Having a fabulous array of fruit, vegetables and herbs at our disposal was something we had looked forward to. Unfortunately the rain meant that the ground in the orchard had turned into a bog, so other than grabbing a couple of oranges off the nearest tree we simply stared at the other produce across an ocean of mud before going to the local shop. Still, the herb garden was accessible and we very much enjoyed picking abundant quantities of fragrant goodies and cooking with them in the large, country-style kitchen.

I did enjoy the country kitchen

I did enjoy the country kitchen

With the rain, the snails also came. Going anywhere outside after dusk was a horrible, crunchy walk of death. Even when we used torches somehow the poor snails still found their way under our trainers. After the third night we tended to only go out during daylight hours.

This all sounds rather negative and I certainly don’t mean to dismiss the idea of rural living – the space, scents and solitude were all wonderful at times. I think that it is just that, for me, moving from London to a sleepy seaside village is far enough – a move to the countryside would just be one step too far. Although I’ve always had a distant romantic notion of living in a farmhouse with a brood of children around me, eating my freshly baked cakes smothered in my freshly made jam, while my husband puts his feet up by the open fire, it turns out that actually, at heart, I’m a city girl through and through.


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Just Another Day in… Portugal 4

Posted on October 02, 2012 by Ben Algarve

Many times, I have lamented the fact that people widely assume those of us living abroad do nothing all day but float in the pool drinking mojitos.

Even friends who visit us get a false impression, perhaps not realising that we work 12-hour days and see no daylight for at least a week to get ahead and have time to spend with them when they arrive.

Having said that, I would never deny that I now have a far better work / life balance than I had back in the UK. It is, after all, one of the reasons I moved to Portugal in the first place.

London Tube - I Don't Miss this Part of my Day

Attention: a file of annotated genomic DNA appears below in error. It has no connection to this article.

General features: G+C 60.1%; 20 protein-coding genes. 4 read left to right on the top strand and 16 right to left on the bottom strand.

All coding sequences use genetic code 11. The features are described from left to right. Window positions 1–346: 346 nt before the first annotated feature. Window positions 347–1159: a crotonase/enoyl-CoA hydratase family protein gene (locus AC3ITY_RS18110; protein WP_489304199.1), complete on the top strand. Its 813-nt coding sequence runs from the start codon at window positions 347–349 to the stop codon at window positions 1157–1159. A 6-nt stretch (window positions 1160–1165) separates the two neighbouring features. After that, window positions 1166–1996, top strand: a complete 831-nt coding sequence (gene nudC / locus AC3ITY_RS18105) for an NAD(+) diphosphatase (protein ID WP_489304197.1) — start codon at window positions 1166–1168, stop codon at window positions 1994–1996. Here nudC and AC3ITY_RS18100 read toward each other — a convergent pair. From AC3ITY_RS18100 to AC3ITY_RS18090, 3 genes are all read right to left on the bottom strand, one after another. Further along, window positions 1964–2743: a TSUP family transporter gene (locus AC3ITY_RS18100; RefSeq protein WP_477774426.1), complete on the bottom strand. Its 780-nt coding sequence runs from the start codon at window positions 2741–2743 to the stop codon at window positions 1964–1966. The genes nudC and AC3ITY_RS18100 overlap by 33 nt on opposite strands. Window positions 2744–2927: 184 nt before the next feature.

London Tube - I Don't Miss this Part of my Day

With this in mind, I have decided to detail a typical working day for a freelance writer and IT geek living in Portugal – that person being me.

The day in question is yesterday – a day where that work / life balance was just perfect. It’s not always like that – but it’s what I aim for!

9AM: Woke up, grabbed laptop, and went through my usual morning routine: Cleared the spam from my email accounts, checked the commission earned from my various online endeavors, then browsed quickly through Facebook, Twitter, News (Portugal and UK), weather, and a few forums I frequent.

9.30AM: Checked how many copies of Moving to Portugal – The Book had sold during September (a pleasing number), updated my book sales spreadsheet, then dealt with a few emails, mostly related to book promotion but also a couple of technical bits and bobs from IT clients in London.

9.45AM: Settled down to put the finishing touches to a magazine article about property in Portugal – finalized some text and edited some pictures of houses.

11.30AM: Decided to grab a quick dip in the bath and a read couple of chapters of my book (John Stienbeck’s “East of Eden” – a book that has been frequently passed over for lighter reads, but one I am now forcing myself to persevere with). One of the main benefits of being a self-employed homeworker is the ability to get properly “up” whenever I like – but if I have to actually speak to anyone, I must be properly presentable.

East of Eden - A Highbrow Bath Choice

East of Eden - A Highbrow Bath Choice

12 NOON: Wife popped out to dry cleaners, picked up lovely fresh rolls and made delicious chicken and sweetcorn rolls with Sunday dinner leftovers.

12.30: Sat down to make a few work calls, but made the mistake of trying to contact people in Portugal during the three-hour “lunch window.”

1.00PM: Heard from magazine editor that she is happy with my article, with just a few tweaks to be made. Celebrated by heading off on my moped to get some sunshine.

1.30PM: Stopped at the hamlet of Cacela Velha where I was thwarted from a planned walk due to high tide, but managed to spot birds of prey of some description.

View from Cacela Velha

View from Cacela Velha

1.45PM: Stopped at a small cafe for an espresso. Checked email on my phone and electronically signed a contract to do a batch of six IT articles for a regular client. This ensures extra money but means another venture out on the moped will be unlikely before the weekend. Also confirmed a few of hours of remote IT support with clients for later in the week.

2.00PM: Moved on to Manta Rota and did a swift 5km walk along the shore and back (using the much loved Pedometer app on my phone). Headed home with just a very quick stop for a can of Iced Tea.

Manta Rota Walk

Manta Rota Walk

4.00PM: Back to work. Dealt with new emails, made the last of my calls, completed and sent the final version of my article and sent out a couple of invoices.

5.00PM: Blog stuff: answered comments, removed spam (grr), made a start on this post.

6.00PM: Had a quick look at the titles of the technical articles for the next day (so my subconscious could make a start during the night), and headed to my local for a quick pre-dinner Super Bock.

8.00PM: Settled down for something my wife and I call “picky dinner” – basically composed of whatever we can find in the fridge and cupboards when we don’t want to go to the shop.

Portugal "Picky Dinner"

Portugal "Picky Dinner"